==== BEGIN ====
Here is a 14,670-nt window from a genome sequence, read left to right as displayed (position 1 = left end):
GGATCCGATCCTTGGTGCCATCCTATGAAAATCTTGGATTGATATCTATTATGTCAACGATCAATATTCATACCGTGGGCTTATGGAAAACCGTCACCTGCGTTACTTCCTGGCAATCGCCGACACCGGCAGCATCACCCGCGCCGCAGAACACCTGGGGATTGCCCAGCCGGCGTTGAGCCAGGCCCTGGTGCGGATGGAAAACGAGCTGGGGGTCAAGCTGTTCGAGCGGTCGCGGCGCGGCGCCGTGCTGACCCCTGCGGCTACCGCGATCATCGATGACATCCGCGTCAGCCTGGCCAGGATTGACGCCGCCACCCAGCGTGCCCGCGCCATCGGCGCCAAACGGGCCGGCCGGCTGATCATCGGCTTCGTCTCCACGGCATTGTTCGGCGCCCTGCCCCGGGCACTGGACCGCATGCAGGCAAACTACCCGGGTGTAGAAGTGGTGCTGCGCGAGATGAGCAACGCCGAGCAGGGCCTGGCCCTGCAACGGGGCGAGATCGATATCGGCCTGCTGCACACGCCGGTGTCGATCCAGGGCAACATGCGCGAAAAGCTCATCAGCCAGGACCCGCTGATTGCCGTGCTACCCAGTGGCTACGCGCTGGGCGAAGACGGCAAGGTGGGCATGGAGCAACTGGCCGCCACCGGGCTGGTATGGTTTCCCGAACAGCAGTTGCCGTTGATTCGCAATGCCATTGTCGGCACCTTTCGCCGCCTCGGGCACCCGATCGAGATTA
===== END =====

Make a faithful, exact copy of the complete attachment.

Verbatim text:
Here is a 14,670-nt window from a genome sequence, read left to right as displayed (position 1 = left end):
GGATCCGATCCTTGGTGCCATCCTATGAAAATCTTGGATTGATATCTATTATGTCAACGATCAATATTCATACCGTGGGCTTATGGAAAACCGTCACCTGCGTTACTTCCTGGCAATCGCCGACACCGGCAGCATCACCCGCGCCGCAGAACACCTGGGGATTGCCCAGCCGGCGTTGAGCCAGGCCCTGGTGCGGATGGAAAACGAGCTGGGGGTCAAGCTGTTCGAGCGGTCGCGGCGCGGCGCCGTGCTGACCCCTGCGGCTACCGCGATCATCGATGACATCCGCGTCAGCCTGGCCAGGATTGACGCCGCCACCCAGCGTGCCCGCGCCATCGGCGCCAAACGGGCCGGCCGGCTGATCATCGGCTTCGTCTCCACGGCATTGTTCGGCGCCCTGCCCCGGGCACTGGACCGCATGCAGGCAAACTACCCGGGTGTAGAAGTGGTGCTGCGCGAGATGAGCAACGCCGAGCAGGGCCTGGCCCTGCAACGGGGCGAGATCGATATCGGCCTGCTGCACACGCCGGTGTCGATCCAGGGCAACATGCGCGAAAAGCTCATCAGCCAGGACCCGCTGATTGCCGTGCTACCCAGTGGCTACGCGCTGGGCGAAGACGGCAAGGTGGGCATGGAGCAACTGGCCGCCACCGGGCTGGTATGGTTTCCCGAACAGCAGTTGCCGTTGATTCGCAATGCCATTGTCGGCACCTTTCGCCGCCTCGGGCACCCGATCGAGATTA